Eric Bana’s situation in Hulk also provides pathos, yet not in the same way as Bill Bixby’s. Because Bixby’s Banner radiated himself trying to solve a problem brought on by his wife’s death in a car accident, you already care about and understand why he blasts himself with the gamma rays even while you’re hoping he won’t do it. The audience is seeing a tragedy in the making, brought on by raw emotion. Bana’s gamma blast is more like the comic book’s version, where Banner is helping someone else who is in danger of being blasted. The added empathy that helps the story immensely is that Banner’s father, played by Nick Nolte, has already been messing around with his DNA. The creature is essentially already there, just in need of a little push out. But, by my money, it’s just not the same. Yes, Bana’s Banner is more a victim and should be in need of more empathy, yet it doesn’t work out that way. I still feel more for Bixby’s Banner than Bana’s Banner.
In The Incredible Hulk, Edward Norton also plays Bruce Banner. This isn’t a sequel to Hulk , yet in many ways feels like it is. It also feels a little like a sequel to the TV series, including the musical cue Bixby gets at the end of each episode. I’ll be honest here, I had to look at Wikipedia to even know how this Banner becomes the Hulk. I still don’t remember. It doesn’t matter, because this is the least sympathetic Hulk by far. Norton’s Banner tries to get into our hearts but never quite gets there. What time is there with all the running away from, being chased he’s doing? At least the comic book feel of Bana’s Banner left the viewer feeling something, Norton’s Banner is just sort of there. Yes, Norton is a physically perfect Banner, and yes, he can be a good actor, but in this…eh.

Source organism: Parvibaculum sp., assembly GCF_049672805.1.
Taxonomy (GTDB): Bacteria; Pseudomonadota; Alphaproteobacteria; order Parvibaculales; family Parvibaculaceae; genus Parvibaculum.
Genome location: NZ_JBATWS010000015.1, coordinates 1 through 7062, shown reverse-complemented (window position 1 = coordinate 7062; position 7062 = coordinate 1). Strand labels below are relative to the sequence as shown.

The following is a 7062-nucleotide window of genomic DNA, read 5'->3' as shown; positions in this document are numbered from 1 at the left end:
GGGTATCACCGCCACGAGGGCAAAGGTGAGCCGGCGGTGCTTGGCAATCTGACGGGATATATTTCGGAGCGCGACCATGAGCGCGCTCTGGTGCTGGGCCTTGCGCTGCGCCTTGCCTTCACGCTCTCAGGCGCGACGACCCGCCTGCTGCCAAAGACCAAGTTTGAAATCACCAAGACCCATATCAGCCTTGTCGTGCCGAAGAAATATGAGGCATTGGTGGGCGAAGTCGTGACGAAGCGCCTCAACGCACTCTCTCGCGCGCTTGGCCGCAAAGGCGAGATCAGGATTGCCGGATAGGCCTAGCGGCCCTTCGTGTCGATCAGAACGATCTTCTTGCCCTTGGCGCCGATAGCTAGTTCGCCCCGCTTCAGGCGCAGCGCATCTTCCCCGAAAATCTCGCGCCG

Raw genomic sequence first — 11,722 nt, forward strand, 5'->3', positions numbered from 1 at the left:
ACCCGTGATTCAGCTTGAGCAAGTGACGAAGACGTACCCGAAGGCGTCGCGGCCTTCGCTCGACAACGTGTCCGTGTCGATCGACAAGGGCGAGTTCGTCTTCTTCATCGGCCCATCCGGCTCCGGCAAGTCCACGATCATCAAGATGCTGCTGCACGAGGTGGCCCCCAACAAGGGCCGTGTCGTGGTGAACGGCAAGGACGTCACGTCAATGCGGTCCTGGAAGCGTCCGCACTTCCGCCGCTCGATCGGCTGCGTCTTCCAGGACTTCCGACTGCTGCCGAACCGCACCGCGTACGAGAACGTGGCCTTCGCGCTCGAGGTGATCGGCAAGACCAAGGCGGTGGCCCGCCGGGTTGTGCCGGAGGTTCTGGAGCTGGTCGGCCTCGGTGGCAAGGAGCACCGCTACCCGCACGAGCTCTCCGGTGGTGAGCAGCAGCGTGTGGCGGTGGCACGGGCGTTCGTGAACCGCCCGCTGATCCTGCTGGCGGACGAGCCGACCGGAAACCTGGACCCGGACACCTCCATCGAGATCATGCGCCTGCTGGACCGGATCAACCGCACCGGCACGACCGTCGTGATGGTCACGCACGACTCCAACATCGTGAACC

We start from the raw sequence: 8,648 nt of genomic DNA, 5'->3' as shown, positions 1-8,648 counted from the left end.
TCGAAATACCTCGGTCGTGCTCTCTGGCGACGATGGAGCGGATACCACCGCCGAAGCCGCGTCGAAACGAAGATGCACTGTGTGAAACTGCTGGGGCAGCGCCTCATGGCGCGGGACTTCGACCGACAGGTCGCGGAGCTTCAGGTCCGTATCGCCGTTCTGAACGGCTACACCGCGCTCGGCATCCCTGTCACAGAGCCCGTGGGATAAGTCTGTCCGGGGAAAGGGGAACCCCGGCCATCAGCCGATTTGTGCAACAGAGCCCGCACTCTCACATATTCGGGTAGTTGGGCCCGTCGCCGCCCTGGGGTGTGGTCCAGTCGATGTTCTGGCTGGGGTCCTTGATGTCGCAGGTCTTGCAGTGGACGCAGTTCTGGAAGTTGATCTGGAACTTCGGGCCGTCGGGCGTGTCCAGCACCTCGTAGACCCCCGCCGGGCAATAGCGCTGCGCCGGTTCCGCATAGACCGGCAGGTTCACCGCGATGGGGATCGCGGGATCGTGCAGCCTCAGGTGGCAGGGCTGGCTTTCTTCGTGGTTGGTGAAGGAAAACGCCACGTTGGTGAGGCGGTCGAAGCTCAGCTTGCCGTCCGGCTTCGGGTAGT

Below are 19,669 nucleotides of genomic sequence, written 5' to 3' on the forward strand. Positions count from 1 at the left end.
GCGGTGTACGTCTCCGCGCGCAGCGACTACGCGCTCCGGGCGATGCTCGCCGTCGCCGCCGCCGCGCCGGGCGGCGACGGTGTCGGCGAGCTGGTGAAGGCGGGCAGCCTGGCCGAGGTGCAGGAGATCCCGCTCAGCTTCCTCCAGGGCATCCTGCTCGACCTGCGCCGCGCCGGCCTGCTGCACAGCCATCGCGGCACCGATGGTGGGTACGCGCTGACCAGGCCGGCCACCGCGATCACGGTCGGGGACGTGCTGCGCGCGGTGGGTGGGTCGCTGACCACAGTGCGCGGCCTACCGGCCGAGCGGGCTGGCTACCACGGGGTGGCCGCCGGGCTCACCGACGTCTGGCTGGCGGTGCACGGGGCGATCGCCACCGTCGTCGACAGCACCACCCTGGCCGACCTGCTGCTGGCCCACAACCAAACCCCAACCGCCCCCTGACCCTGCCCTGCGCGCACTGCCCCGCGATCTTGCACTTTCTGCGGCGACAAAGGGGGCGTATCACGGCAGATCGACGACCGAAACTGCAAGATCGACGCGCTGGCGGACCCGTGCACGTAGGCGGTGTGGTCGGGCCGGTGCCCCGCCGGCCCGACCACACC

Overall, I think that the 2003 and 2008 movie suffers from their closeness to the comic books. They’re not adapted enough. Kenneth Johnson’s adaptation of the Hulk is akin to Christopher Nolan’s adaptation of Batman: it’s set in our world. Yes, there’s a fantastic element to it, yes, there are unbelievable–even silly–things that happen, yet, for the time it takes to watch (the the very least) the pilot movie, I was left rooting for Bixby’s Banner and feeling sad when he loses his second chance at love. And while the visual representations of Bana’s Banner and Norton’s Banner might be more spectacular (yes, I am one the people who actually prefer CGI Hulk to Lou Ferrigno Hulk) the pathos just isn’t there, and we the audience inevitably don’t care.